Saskatchewan had the lowest index at .011 and Newfoundland had the highest at
.167. By comparing the Gini indices, one could contend that the proposed
federal redistribution for all provinces except Saskatchewan violate section
15(1) of the Charter of Rights and Freedoms.7
The courts could accept a higher
value of the Gini index than the values shown for Saskatchewan but it seems
likely that half of the federal redistributions could violate the Charter, if
"the equal protection of the law" clause is to have any meaning in
Canada. Thus a Canadian court could order the federal redistributions to be
done again, even if they were eventually passed by Parliament.
In summary, then, section 15(1) of
the Charter of Rights and Freedoms has complicated federal and provincial
redistributions in Canada, especially if a Canadian court agrees with the
interpretation of the Supreme Court of the United States. Assuming that the
Dixon case is not going to resolve all the issues, especially the applicability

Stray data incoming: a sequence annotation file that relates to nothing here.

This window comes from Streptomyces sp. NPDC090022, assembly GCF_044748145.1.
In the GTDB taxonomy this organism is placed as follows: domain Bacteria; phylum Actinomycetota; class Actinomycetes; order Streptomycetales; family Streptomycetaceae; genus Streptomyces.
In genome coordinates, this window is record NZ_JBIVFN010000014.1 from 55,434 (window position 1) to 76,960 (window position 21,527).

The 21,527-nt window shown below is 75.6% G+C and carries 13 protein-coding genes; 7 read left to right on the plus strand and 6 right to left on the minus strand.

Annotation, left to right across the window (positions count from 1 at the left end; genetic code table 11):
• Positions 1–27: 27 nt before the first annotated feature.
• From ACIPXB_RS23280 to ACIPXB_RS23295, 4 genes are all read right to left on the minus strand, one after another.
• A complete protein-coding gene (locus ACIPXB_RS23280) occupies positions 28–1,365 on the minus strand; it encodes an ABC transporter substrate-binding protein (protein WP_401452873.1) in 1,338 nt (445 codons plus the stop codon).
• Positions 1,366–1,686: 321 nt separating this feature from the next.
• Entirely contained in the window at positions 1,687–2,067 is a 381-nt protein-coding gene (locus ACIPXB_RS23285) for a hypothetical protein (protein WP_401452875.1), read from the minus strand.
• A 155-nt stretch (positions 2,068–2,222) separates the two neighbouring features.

of the Gini index one solution is to have a reference case clarify this situation
so that members of electoral boundaries commissions at the federal and
provincial levels of government would know how to interpret the Canadian
Charter of Rights and Freedoms.
1. Colgrove v. Green 328
U.S., 549 (1946).
2. Baker v. Carr 369 U.S. 186
3. Wesberry v. Sanders 376
U.S. 1 (1964).
4. Reynolds v. Sims 377 U.S.
5. Re Dixon and Attorney General
of British Columbia(1986), 31 D.L.R. (4th) 546.
6. For a statistical explanation
about the Gini index, see H. Alker, Jr. and B. Russett, "On Measuring
Inequality," Behavioral Science, 9(1964) pp. 207-218; David C.
Leege and W. Francis, Political Research: Design, Measurement and Analysis,
New York: Basic Books Inc., 1974, pp. 274-278; and Harvey Pasis, "The
Inequality of Distribution in the Canadian Provincial Assemblies," Canadian
Journal of Political Science, v (1972) pp. 433-436.
7. Although the data are not
presented here, my preliminary findings indicate that all provincial
redistributions have higher Gini indices than those at the federal level. Thus,
courts may rule all provincial redistributions violate the Charter.